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Council member resigns over police officer hiring

Jesse Smith

The city of Deerwood gained a full-time police officer and lost one of its longest-serving city council members.

Council member Debby Leonard resigned her seat following a Monday night vote during which a council majority approved the hiring of Officer Jesse Smith to the city's department. Leonard, who voiced her opposition to hiring Smith at a December council meeting, voting against it at the time and voting against it when it came before the council again Monday. Although not cited in her resignation letter, Leonard confirmed Wednesday the Smith hiring was the reason.

"I just think it's the wrong direction to be going for our city," Leonard said by phone. "I feel we should have just opened it up to outside hiring at this point, because we couldn't agree."

Before earning the full-time post, Smith worked as a part-time officer in the city and is the chief of the Cuyuna Police Department. He was a full-time officer for the Crosby Police Department from 1999 through July, when he resigned. His resignation followed a tumultuous four years on the department, during which he was placed on paid administrative leave twice and terminated twice. In both instances, an arbitrator with the Minnesota Bureau of Mediation Services ruled in Smith's favor, ordering his reinstatement to the force.

According to the arbitration document, the city of Crosby allegedly terminated Smith for performing work on the Crosby computers for the Cuyuna and Deerwood police departments while he was on duty and being paid as a Crosby officer. The arbitrator ruled the city did not have "just cause" to terminate Smith and it violated the union's labor agreement. The city was forced to pay Smith full back pay and fringe benefits and all city records that reference his termination would be expunged.

The Crosby-Ironton Courier reported Smith's troubles in Crosby were not explicitly discussed at the December council meeting. However, Mayor Mike Aulie—who joined Leonard in opposition and told the council he would not change his mind—appeared to make reference to it. He said the issue was hard to comment on, but council members had the information, according to the Courier. Deerwood Police Chief Mark Taylor noted Smith passed his background check.

Voting in favor of Smith's hiring were council members Jeremy Millsop, John Taylor and Eric Ostrowski.

Leonard served as a council member for 11 years and was elected for another term in 2016.

"I think I've always had the city's best interest in my heart, in all my actions, even if it went against my own personal life," Leonard said.

Reached by phone, Aulie said he would miss Leonard and he had hoped the controversial hiring wouldn't have led to a resignation.

"We've been the two on the council the longest," Aulie said. "She's been a great asset to the council on a number of projects."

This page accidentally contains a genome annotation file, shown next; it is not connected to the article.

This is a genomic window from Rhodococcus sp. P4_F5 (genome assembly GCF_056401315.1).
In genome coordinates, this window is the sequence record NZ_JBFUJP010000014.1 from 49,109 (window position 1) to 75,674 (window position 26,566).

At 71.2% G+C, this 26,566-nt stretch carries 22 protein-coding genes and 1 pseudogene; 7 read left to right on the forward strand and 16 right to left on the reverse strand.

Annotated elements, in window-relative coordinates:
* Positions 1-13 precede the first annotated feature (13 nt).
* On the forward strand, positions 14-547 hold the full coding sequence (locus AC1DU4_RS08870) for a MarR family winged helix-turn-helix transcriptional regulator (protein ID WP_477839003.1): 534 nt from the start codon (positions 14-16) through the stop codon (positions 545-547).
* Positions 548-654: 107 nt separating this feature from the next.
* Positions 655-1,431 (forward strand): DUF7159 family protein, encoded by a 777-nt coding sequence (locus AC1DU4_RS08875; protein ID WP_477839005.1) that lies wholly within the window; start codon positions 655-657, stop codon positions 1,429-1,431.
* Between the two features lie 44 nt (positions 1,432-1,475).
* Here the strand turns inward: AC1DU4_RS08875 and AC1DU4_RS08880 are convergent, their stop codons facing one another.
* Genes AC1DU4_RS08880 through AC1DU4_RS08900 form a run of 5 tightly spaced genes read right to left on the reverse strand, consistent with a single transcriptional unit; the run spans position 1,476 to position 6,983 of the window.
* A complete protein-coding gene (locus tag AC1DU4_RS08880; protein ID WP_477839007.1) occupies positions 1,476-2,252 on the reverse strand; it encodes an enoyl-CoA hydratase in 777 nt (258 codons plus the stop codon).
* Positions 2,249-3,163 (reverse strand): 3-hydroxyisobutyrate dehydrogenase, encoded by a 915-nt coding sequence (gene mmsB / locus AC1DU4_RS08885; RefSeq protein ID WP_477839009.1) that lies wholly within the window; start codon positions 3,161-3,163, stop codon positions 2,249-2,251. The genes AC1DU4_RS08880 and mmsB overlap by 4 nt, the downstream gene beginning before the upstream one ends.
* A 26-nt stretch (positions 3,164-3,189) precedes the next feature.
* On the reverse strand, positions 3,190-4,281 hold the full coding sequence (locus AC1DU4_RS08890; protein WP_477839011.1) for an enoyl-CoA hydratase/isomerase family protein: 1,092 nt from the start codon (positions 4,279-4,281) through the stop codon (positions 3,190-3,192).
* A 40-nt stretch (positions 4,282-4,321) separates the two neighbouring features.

Aulie declined to expand on his reasons for opposing Smith's hiring.

"The council has made its decision, and we're going to need to move forward," Aulie said. "It's created a division within the council, but I guess that's nothing new with a lot of cities. It happens in a lot of cities. It's going to be probably a little difficult getting everybody united going forward. ... That's the way things work in our country, I guess. We'll find a way to work through it."

Looking ahead, Leonard said she hoped the council will find someone to replace her who shared her vision of putting the city first.

"There's not a lot of interest in being on the council ever, and so I hope they can find someone who is willing to help," Leonard said.

During the 2016 election, Leonard, Ostrowski and Taylor all ran unopposed. In 2014, Millsop was elected with four votes as a write-in and did not campaign for the seat.

Aulie said the council would officially accept Leonard's resignation at its February meeting and declare a vacancy. He said with four council members remaining, the city will continue to conduct its business until a replacement was appointed.

"In a small town, sometimes it's hard to find people," Aulie said.

Chelsey Perkins

Chelsey Perkins grew up in Crosslake and is a graduate of Pequot Lakes High School. She earned her bachelor's degree in professional journalism at the University of Minnesota-Twin Cities. Perkins interned at the Lake Country Echo and the Rochester and Austin Post-Bulletins, and also worked for the student-run Minnesota Daily newspaper as a copy editor and columnist during college. She went on to intern at Utne Reader magazine, where she was later hired as the research editor. Before becoming the community editor of the Brainerd Dispatch, Perkins worked as the county government beat reporter at the Dispatch and a staff writer for the Pineandlakes Echo Journal.

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